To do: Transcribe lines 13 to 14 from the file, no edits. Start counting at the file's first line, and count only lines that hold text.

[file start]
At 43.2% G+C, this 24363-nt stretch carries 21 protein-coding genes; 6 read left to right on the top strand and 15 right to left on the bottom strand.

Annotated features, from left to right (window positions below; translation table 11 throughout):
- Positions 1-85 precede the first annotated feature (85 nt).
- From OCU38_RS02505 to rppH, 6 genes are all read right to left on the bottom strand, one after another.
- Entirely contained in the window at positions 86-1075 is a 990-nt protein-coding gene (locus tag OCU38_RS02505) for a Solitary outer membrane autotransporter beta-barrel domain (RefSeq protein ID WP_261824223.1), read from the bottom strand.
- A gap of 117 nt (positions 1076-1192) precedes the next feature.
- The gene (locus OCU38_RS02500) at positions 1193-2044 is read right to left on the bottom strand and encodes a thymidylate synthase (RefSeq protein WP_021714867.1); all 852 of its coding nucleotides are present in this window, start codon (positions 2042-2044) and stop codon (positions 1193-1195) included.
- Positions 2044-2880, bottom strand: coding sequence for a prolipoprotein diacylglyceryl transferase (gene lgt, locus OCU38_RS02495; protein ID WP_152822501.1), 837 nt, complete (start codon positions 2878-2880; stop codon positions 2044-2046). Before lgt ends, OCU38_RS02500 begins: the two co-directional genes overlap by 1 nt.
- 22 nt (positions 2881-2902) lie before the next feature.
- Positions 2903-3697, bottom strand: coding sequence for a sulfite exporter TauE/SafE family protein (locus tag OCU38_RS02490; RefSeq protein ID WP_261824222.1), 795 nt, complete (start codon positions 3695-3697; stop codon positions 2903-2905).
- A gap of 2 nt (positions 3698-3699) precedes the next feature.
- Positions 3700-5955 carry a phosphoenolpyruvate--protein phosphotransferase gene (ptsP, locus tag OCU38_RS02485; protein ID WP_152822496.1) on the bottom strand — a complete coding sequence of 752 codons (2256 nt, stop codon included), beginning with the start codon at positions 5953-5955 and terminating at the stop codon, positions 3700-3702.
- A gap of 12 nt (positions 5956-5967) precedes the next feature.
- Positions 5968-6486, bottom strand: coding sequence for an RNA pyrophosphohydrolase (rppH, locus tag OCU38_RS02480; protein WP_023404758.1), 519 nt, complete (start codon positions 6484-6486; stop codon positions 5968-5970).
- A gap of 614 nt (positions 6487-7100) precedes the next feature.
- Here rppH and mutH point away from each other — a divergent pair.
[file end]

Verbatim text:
- A gap of 12 nt (positions 5956-5967) precedes the next feature.
- Positions 5968-6486, bottom strand: coding sequence for an RNA pyrophosphohydrolase (rppH, locus tag OCU38_RS02480; protein WP_023404758.1), 519 nt, complete (start codon positions 6484-6486; stop codon positions 5968-5970).